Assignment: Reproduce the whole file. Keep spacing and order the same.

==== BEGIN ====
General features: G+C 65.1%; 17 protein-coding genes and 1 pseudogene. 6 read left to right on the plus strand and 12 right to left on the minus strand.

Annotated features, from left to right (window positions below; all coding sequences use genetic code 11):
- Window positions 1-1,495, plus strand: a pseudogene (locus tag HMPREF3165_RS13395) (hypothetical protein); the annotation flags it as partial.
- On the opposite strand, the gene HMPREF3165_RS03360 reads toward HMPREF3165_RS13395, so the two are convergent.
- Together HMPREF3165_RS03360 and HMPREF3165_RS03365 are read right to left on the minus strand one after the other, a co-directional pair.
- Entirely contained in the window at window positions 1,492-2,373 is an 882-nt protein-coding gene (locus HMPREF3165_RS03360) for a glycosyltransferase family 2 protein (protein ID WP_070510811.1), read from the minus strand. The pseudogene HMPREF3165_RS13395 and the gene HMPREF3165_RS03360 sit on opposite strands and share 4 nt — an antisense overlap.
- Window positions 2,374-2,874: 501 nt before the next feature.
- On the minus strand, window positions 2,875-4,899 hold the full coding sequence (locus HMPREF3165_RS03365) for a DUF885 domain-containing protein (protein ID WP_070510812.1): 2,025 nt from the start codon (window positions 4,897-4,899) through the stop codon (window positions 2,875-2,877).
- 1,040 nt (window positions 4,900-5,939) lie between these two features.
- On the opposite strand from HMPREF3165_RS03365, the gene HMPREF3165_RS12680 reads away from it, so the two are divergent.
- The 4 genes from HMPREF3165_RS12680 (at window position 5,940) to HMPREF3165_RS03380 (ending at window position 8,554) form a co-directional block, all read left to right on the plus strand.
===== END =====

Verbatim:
General features: G+C 65.1%; 17 protein-coding genes and 1 pseudogene. 6 read left to right on the plus strand and 12 right to left on the minus strand.

Annotated features, from left to right (window positions below; all coding sequences use genetic code 11):
- Window positions 1-1,495, plus strand: a pseudogene (locus tag HMPREF3165_RS13395) (hypothetical protein); the annotation flags it as partial.
- On the opposite strand, the gene HMPREF3165_RS03360 reads toward HMPREF3165_RS13395, so the two are convergent.
- Together HMPREF3165_RS03360 and HMPREF3165_RS03365 are read right to left on the minus strand one after the other, a co-directional pair.
- Entirely contained in the window at window positions 1,492-2,373 is an 882-nt protein-coding gene (locus HMPREF3165_RS03360) for a glycosyltransferase family 2 protein (protein ID WP_070510811.1), read from the minus strand. The pseudogene HMPREF3165_RS13395 and the gene HMPREF3165_RS03360 sit on opposite strands and share 4 nt — an antisense overlap.
- Window positions 2,374-2,874: 501 nt before the next feature.
- On the minus strand, window positions 2,875-4,899 hold the full coding sequence (locus HMPREF3165_RS03365) for a DUF885 domain-containing protein (protein ID WP_070510812.1): 2,025 nt from the start codon (window positions 4,897-4,899) through the stop codon (window positions 2,875-2,877).
- 1,040 nt (window positions 4,900-5,939) lie between these two features.
- On the opposite strand from HMPREF3165_RS03365, the gene HMPREF3165_RS12680 reads away from it, so the two are divergent.
- The 4 genes from HMPREF3165_RS12680 (at window position 5,940) to HMPREF3165_RS03380 (ending at window position 8,554) form a co-directional block, all read left to right on the plus strand.